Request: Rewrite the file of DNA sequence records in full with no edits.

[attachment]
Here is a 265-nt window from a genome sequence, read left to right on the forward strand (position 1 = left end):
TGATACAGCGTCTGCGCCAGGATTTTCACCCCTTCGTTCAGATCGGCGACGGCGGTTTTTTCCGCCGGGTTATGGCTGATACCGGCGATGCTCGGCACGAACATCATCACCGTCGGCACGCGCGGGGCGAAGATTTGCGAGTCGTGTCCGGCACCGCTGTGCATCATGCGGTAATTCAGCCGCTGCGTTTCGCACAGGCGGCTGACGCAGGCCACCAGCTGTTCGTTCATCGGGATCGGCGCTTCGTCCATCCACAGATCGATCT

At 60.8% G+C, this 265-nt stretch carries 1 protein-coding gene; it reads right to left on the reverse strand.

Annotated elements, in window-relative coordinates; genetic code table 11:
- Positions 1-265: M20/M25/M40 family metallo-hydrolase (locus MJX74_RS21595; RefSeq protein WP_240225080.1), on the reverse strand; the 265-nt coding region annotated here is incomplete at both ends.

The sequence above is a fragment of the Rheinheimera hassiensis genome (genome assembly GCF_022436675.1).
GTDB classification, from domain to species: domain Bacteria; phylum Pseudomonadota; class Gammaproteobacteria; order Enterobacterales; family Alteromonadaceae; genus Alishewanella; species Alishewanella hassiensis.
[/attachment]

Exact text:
Here is a 265-nt window from a genome sequence, read left to right on the forward strand (position 1 = left end):
TGATACAGCGTCTGCGCCAGGATTTTCACCCCTTCGTTCAGATCGGCGACGGCGGTTTTTTCCGCCGGGTTATGGCTGATACCGGCGATGCTCGGCACGAACATCATCACCGTCGGCACGCGCGGGGCGAAGATTTGCGAGTCGTGTCCGGCACCGCTGTGCATCATGCGGTAATTCAGCCGCTGCGTTTCGCACAGGCGGCTGACGCAGGCCACCAGCTGTTCGTTCATCGGGATCGGCGCTTCGTCCATCCACAGATCGATCT

At 60.8% G+C, this 265-nt stretch carries 1 protein-coding gene; it reads right to left on the reverse strand.

Annotated elements, in window-relative coordinates; genetic code table 11:
- Positions 1-265: M20/M25/M40 family metallo-hydrolase (locus MJX74_RS21595; RefSeq protein WP_240225080.1), on the reverse strand; the 265-nt coding region annotated here is incomplete at both ends.

The sequence above is a fragment of the Rheinheimera hassiensis genome (genome assembly GCF_022436675.1).
GTDB classification, from domain to species: domain Bacteria; phylum Pseudomonadota; class Gammaproteobacteria; order Enterobacterales; family Alteromonadaceae; genus Alishewanella; species Alishewanella hassiensis.